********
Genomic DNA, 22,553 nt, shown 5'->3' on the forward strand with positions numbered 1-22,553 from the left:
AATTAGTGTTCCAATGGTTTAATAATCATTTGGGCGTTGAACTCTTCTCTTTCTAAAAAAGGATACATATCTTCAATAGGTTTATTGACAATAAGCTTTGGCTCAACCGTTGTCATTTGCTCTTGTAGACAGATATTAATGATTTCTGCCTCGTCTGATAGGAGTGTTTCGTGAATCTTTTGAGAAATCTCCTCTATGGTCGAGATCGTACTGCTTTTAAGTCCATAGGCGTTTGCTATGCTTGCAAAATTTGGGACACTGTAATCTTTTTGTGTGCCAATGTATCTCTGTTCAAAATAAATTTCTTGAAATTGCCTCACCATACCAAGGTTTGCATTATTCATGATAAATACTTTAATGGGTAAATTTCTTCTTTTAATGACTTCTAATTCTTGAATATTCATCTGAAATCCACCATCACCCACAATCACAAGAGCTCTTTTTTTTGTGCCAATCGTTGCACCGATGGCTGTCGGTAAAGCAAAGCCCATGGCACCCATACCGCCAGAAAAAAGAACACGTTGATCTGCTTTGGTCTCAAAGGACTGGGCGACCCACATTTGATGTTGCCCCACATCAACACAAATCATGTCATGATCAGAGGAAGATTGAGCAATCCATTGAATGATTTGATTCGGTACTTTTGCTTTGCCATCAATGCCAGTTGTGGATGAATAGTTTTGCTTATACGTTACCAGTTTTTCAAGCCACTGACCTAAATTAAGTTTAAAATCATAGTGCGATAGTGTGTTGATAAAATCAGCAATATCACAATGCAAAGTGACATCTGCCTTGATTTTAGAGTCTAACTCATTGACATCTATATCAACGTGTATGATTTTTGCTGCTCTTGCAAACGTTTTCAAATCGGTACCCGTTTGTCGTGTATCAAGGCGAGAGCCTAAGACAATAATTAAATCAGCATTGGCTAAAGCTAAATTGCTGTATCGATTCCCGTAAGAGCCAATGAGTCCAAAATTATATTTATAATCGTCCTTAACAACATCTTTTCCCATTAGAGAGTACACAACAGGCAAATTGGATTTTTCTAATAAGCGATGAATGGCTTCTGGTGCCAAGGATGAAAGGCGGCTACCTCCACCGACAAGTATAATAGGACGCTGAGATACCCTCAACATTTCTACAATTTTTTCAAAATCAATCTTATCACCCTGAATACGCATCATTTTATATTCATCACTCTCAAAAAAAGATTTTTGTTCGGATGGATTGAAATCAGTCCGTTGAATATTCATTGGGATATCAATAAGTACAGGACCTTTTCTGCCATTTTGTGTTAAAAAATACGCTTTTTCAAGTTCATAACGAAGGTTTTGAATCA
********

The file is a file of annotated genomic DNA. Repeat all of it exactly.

Genomic DNA, 22,553 nt, shown 5'->3' on the forward strand with positions numbered 1-22,553 from the left:
AATTAGTGTTCCAATGGTTTAATAATCATTTGGGCGTTGAACTCTTCTCTTTCTAAAAAAGGATACATATCTTCAATAGGTTTATTGACAATAAGCTTTGGCTCAACCGTTGTCATTTGCTCTTGTAGACAGATATTAATGATTTCTGCCTCGTCTGATAGGAGTGTTTCGTGAATCTTTTGAGAAATCTCCTCTATGGTCGAGATCGTACTGCTTTTAAGTCCATAGGCGTTTGCTATGCTTGCAAAATTTGGGACACTGTAATCTTTTTGTGTGCCAATGTATCTCTGTTCAAAATAAATTTCTTGAAATTGCCTCACCATACCAAGGTTTGCATTATTCATGATAAATACTTTAATGGGTAAATTTCTTCTTTTAATGACTTCTAATTCTTGAATATTCATCTGAAATCCACCATCACCCACAATCACAAGAGCTCTTTTTTTTGTGCCAATCGTTGCACCGATGGCTGTCGGTAAAGCAAAGCCCATGGCACCCATACCGCCAGAAAAAAGAACACGTTGATCTGCTTTGGTCTCAAAGGACTGGGCGACCCACATTTGATGTTGCCCCACATCAACACAAATCATGTCATGATCAGAGGAAGATTGAGCAATCCATTGAATGATTTGATTCGGTACTTTTGCTTTGCCATCAATGCCAGTTGTGGATGAATAGTTTTGCTTATACGTTACCAGTTTTTCAAGCCACTGACCTAAATTAAGTTTAAAATCATAGTGCGATAGTGTGTTGATAAAATCAGCAATATCACAATGCAAAGTGACATCTGCCTTGATTTTAGAGTCTAACTCATTGACATCTATATCAACGTGTATGATTTTTGCTGCTCTTGCAAACGTTTTCAAATCGGTACCCGTTTGTCGTGTATCAAGGCGAGAGCCTAAGACAATAATTAAATCAGCATTGGCTAAAGCTAAATTGCTGTATCGATTCCCGTAAGAGCCAATGAGTCCAAAATTATATTTATAATCGTCCTTAACAACATCTTTTCCCATTAGAGAGTACACAACAGGCAAATTGGATTTTTCTAATAAGCGATGAATGGCTTCTGGTGCCAAGGATGAAAGGCGGCTACCTCCACCGACAAGTATAATAGGACGCTGAGATACCCTCAACATTTCTACAATTTTTTCAAAATCAATCTTATCACCCTGAATACGCATCATTTTATATTCATCACTCTCAAAAAAAGATTTTTGTTCGGATGGATTGAAATCAGTCCGTTGAATATTCATTGGGATATCAATAAGTACAGGACCTTTTCTGCCATTTTGTGTTAAAAAATACGCTTTTTCAAGTTCATAACGAAGGTTTTGAATCA